As it is, car prices are determined by market demand.  A high demand vehicle that sells quickly will sell at very close to sticker price, while a dealer will discount and reduce profits on something that is languishing on the lot to get rid of it.  Demand also differs by region.  A black on black AWD Escape is virtually unsellable in south Florida, but that same combination might be very popular in a colder snowy climate like Boston.  Competition amongst dealers also effects pricing, but that holds true in other industries as well.
      HerrKaLeun –
      Certain costs differ from place to place – your tag and registration costs are different in PA than in FL, for example.  Destination and Delivery fees are already clearly printed on the window stickers, and in most cases when you see the MSRP being quoted, in already includes that item, though I do agree it should just be included in the base price, I’m not sure why it isn’t.  Some states also regulate dealer fees, but since those are charged by the dealer, not the manufacturer, the manufacturer can’t standardize it.  At the end of the day, a dealer fee or ‘market adjustment’ is just supply and demand at work – if two dealers in the same area are selling the same brand of car, and one has a lower fee than the other, all other things being equal they will get more of the business which will prompt the other dealer to lower their fee.  In many cases however, all things aren’t equal.  If the dealer with the higher fee uses it to provide more inventory selection, a nicer showroom with amenities like premium coffee and nicer service waiting rooms, or customer services like free loaners for overnight service or a free shuttle service, those perks might make it worth it for customers to pay the higher fee on the same car to take advantage of those things.

    • 0 avatar

      I wouldn’t mind dealer fees so much if they had to be fully disclosed in ads and they were printed on an additional window sticker when walking the lot (even the $400 pinstripes and $200 sun screens get that courtesy right now).
      Right now the additional fees just seem like a “gotcha” game dealers play with people. You sit around all day negotiating your trade/financing/purchase price and then once you think you’re all finished, they sneak in another $500-$1200 that you didn’t know existed. They just hope you are so worn out you don’t question it.  I’m sure you don’t like it when customers spring new information on you when you’re ending negotiation. It’s the same thing here.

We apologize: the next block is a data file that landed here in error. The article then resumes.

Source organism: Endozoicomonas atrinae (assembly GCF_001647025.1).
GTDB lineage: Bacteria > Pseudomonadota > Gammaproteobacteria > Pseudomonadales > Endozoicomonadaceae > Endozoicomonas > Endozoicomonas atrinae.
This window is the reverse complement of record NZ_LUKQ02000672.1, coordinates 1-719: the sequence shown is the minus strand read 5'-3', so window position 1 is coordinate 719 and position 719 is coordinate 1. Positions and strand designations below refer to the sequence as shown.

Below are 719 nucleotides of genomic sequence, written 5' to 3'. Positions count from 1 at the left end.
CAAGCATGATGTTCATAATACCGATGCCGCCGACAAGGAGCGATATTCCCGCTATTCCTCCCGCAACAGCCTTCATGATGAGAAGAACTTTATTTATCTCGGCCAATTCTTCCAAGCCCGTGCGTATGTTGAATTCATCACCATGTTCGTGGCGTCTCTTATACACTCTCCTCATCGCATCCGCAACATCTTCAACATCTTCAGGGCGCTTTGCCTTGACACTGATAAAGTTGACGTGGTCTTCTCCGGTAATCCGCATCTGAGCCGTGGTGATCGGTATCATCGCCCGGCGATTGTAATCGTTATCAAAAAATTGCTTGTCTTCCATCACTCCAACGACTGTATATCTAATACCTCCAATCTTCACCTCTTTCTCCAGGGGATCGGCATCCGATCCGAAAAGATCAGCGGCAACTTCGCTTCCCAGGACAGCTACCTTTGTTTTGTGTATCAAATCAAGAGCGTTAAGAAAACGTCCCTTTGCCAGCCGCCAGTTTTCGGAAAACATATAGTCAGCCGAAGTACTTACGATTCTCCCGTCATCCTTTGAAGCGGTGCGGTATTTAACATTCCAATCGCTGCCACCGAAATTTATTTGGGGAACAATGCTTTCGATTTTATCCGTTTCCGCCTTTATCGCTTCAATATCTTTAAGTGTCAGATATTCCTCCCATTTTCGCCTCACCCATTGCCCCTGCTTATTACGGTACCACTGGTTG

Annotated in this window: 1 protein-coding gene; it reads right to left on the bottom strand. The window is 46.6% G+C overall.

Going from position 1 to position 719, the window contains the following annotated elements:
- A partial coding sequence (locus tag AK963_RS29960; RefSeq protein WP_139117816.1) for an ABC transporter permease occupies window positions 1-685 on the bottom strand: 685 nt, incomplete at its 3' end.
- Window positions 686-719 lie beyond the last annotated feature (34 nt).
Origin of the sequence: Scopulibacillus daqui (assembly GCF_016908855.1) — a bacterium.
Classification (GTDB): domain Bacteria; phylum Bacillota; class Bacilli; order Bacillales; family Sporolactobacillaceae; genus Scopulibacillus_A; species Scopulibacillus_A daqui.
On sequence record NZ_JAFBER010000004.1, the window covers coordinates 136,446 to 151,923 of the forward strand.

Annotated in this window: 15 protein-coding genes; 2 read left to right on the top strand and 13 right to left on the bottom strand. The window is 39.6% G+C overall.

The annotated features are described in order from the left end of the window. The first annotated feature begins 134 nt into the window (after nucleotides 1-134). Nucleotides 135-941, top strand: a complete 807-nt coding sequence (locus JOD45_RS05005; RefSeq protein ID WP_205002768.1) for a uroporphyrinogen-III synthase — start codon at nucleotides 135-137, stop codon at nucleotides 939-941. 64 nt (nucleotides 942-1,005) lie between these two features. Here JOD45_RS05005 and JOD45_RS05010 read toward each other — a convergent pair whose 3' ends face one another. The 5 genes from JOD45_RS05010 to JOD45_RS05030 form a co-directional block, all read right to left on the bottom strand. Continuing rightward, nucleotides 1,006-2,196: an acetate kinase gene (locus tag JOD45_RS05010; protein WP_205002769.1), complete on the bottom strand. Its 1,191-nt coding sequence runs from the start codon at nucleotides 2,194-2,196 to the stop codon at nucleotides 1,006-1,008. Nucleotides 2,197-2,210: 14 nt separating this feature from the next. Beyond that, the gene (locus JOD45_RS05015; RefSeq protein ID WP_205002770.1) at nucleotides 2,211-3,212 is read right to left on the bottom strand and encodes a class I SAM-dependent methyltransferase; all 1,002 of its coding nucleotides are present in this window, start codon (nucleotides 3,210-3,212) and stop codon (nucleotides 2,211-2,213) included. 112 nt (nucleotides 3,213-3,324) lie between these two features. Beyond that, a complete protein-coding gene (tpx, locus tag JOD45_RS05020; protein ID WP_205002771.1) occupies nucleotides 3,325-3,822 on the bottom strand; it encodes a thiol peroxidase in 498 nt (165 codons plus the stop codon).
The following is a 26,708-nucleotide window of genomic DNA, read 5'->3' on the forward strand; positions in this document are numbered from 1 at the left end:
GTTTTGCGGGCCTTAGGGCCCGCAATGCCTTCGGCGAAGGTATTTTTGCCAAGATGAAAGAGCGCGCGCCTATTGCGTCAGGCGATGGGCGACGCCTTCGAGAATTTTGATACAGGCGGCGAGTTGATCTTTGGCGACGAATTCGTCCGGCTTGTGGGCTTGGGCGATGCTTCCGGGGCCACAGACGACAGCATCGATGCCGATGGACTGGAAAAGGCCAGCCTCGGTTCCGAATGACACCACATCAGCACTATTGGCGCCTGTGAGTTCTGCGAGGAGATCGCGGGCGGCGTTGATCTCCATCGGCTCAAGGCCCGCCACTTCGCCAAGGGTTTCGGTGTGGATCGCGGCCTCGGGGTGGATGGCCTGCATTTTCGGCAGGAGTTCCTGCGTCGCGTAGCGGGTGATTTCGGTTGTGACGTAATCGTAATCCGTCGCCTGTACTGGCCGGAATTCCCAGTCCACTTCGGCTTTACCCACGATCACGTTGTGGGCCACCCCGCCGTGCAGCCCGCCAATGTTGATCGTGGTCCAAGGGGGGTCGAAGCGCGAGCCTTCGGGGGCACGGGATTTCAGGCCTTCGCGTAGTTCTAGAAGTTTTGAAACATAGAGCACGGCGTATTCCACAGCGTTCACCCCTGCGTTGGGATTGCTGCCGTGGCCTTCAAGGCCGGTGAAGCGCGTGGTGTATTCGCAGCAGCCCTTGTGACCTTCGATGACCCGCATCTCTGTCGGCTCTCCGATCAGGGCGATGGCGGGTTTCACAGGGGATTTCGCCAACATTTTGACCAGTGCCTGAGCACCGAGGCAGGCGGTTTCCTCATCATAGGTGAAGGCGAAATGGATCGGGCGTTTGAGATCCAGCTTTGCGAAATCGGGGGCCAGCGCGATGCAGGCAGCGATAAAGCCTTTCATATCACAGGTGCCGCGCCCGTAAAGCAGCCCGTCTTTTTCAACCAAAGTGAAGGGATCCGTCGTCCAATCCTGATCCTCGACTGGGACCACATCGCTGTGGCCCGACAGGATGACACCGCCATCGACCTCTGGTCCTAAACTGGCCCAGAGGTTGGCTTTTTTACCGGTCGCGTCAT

Plus, many dealers give their fees very official sounding names to trick people into believing they are legally required fees and not dealer created.
      The only way I can think to avoid it is to begin negotiating using an OTD price.

    • 0 avatar

      Ajla –
      I can’t speak for everyone, but we do print our dealer fee on a sticker next to the official one in the window of each car, and it’s also always listed in the fine print at the bottom of our ads.   I do agree that playing it as a ‘gotcha’ is a bit unfair, plus it tends to piss people off who would otherwise not have an issue, which is why we make a point to disclose it.
      A lot of customers do want to negotiate with an ‘out the door’ number, which is fine.  Everyone has their own hotbutton, some people only care about how much we give them for their trade, others only care about the difference between the trade and our car, and some are only concerned with what the payment is, whichever way you want to buy, we’ll make it work for you.

  • avatar

    The “Payday Loan” industry is much worse than buy here, pay here, in my opinion.

    • 0 avatar

      I live in a seedy military town.  “Buy Here, Pay Here” car lots, along with cash advance and title pawns litter the main drag outside the base.  They all prey on the young and the uneducated.  They’re all pretty deplorable if you ask me.

    • 0 avatar

      Colorado Springs? *ducks*

      Seriously, though, you’ll see this in any poor area of any town.

  • avatar
    Ken Elias

    Not all dealers are exempt – there are certain criteria that have to be met IIRC which basically all franchised new car dealers meet.  However, the law does not exempt lenders – even if they sell through an exempt dealership – so the net effect is the same as the burden comes onto the banks which have to prove non-predatory lending even if the loan is arranged by a dealer.  In turn, the banks will thus effectively force the exempt dealers to comply with the intent of the law.
    The Pentagon is/was upset with exactly what FromaBuick6 posted above – naive soldiers are certainly being taken advantage of by dealers.  Again, going from memory here, the Senate committee made specific mention of the problems outside military bases as being an issue which the regulations are designed to stem.

  • avatar

    “The Federal Trade Commission has announced that it will be holding a series of round table discussions aimed at investigating misleading dealer practices in the areas of sales, financing and leasing. ”

    Geez, take those things away and there’s nothing left to the car buying experience at the dealer.

  • avatar